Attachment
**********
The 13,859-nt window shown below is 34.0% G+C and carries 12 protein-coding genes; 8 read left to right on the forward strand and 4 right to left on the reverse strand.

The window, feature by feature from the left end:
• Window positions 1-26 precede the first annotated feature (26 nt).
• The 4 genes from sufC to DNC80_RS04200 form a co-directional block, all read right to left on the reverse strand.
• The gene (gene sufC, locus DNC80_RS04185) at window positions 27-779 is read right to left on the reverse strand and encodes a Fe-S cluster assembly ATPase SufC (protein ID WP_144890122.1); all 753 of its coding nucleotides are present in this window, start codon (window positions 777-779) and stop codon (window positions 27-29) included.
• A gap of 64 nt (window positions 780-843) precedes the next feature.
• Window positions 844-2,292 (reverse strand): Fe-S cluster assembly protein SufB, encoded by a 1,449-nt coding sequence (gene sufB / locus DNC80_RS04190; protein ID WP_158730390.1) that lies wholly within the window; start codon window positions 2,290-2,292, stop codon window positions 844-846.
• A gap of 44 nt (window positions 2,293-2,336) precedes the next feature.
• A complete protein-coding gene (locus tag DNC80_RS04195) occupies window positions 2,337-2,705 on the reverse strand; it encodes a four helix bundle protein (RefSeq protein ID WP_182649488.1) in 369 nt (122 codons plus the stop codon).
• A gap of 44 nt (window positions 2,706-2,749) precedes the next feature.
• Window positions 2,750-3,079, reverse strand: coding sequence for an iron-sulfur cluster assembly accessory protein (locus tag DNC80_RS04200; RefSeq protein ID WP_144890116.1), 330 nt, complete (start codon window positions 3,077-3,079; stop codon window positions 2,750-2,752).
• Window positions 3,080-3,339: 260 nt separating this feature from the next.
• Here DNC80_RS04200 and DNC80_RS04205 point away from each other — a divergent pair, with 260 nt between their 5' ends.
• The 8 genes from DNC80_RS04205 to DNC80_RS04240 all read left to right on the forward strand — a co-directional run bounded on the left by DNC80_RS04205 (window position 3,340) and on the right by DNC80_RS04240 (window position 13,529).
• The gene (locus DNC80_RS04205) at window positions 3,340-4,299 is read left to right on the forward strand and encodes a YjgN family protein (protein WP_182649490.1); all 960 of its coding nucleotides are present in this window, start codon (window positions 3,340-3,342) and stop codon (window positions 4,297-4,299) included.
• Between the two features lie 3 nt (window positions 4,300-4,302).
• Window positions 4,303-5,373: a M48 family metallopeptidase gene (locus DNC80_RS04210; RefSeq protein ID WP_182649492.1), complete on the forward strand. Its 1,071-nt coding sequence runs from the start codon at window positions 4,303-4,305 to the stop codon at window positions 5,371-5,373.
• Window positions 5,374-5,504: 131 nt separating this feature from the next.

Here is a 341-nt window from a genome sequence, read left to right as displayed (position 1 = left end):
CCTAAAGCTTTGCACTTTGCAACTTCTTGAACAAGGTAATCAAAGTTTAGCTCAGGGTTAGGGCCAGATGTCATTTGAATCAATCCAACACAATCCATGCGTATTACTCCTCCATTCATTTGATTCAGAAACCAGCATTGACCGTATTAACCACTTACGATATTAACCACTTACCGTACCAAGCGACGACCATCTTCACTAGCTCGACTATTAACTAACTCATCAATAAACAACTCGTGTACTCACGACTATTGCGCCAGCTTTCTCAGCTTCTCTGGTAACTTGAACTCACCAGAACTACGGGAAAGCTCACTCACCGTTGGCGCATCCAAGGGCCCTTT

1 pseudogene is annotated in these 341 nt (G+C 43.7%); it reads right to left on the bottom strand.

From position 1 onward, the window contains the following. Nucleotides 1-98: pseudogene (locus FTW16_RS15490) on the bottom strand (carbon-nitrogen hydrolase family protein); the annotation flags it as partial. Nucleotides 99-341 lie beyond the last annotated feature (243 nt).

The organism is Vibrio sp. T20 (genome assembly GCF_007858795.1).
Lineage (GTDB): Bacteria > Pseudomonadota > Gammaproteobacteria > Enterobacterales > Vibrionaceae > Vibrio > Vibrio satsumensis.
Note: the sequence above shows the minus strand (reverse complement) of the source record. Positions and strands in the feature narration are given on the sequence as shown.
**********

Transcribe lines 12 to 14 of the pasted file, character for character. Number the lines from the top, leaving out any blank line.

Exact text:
• Window positions 3,080-3,339: 260 nt separating this feature from the next.
• Here DNC80_RS04200 and DNC80_RS04205 point away from each other — a divergent pair, with 260 nt between their 5' ends.
• The 8 genes from DNC80_RS04205 to DNC80_RS04240 all read left to right on the forward strand — a co-directional run bounded on the left by DNC80_RS04205 (window position 3,340) and on the right by DNC80_RS04240 (window position 13,529).